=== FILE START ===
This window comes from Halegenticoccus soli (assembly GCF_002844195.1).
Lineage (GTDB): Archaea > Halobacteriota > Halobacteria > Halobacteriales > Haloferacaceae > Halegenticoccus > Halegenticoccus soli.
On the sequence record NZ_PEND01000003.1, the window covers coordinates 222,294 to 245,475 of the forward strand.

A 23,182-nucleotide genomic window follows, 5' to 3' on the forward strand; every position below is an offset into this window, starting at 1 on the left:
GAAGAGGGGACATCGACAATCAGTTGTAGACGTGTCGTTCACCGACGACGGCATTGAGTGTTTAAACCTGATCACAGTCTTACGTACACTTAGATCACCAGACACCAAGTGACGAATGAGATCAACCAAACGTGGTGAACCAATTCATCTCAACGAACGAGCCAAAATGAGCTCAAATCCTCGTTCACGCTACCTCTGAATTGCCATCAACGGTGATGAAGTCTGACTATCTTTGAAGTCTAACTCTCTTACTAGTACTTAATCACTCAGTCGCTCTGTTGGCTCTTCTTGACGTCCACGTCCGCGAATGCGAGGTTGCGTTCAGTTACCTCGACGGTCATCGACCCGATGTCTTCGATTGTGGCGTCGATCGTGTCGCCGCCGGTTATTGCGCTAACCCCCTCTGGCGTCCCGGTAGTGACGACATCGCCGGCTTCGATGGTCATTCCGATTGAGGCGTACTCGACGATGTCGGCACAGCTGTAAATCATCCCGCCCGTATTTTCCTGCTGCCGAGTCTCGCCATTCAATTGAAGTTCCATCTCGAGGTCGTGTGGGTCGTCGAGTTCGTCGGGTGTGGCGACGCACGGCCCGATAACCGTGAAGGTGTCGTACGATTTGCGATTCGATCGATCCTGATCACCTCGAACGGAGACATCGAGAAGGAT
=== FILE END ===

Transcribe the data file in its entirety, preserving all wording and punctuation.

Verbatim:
This window comes from Halegenticoccus soli (assembly GCF_002844195.1).
Lineage (GTDB): Archaea > Halobacteriota > Halobacteria > Halobacteriales > Haloferacaceae > Halegenticoccus > Halegenticoccus soli.
On the sequence record NZ_PEND01000003.1, the window covers coordinates 222,294 to 245,475 of the forward strand.

A 23,182-nucleotide genomic window follows, 5' to 3' on the forward strand; every position below is an offset into this window, starting at 1 on the left:
GAAGAGGGGACATCGACAATCAGTTGTAGACGTGTCGTTCACCGACGACGGCATTGAGTGTTTAAACCTGATCACAGTCTTACGTACACTTAGATCACCAGACACCAAGTGACGAATGAGATCAACCAAACGTGGTGAACCAATTCATCTCAACGAACGAGCCAAAATGAGCTCAAATCCTCGTTCACGCTACCTCTGAATTGCCATCAACGGTGATGAAGTCTGACTATCTTTGAAGTCTAACTCTCTTACTAGTACTTAATCACTCAGTCGCTCTGTTGGCTCTTCTTGACGTCCACGTCCGCGAATGCGAGGTTGCGTTCAGTTACCTCGACGGTCATCGACCCGATGTCTTCGATTGTGGCGTCGATCGTGTCGCCGCCGGTTATTGCGCTAACCCCCTCTGGCGTCCCGGTAGTGACGACATCGCCGGCTTCGATGGTCATTCCGATTGAGGCGTACTCGACGATGTCGGCACAGCTGTAAATCATCCCGCCCGTATTTTCCTGCTGCCGAGTCTCGCCATTCAATTGAAGTTCCATCTCGAGGTCGTGTGGGTCGTCGAGTTCGTCGGGTGTGGCGACGCACGGCCCGATAACCGTGAAGGTGTCGTACGATTTGCGATTCGATCGATCCTGATCACCTCGAACGGAGACATCGAGAAGGAT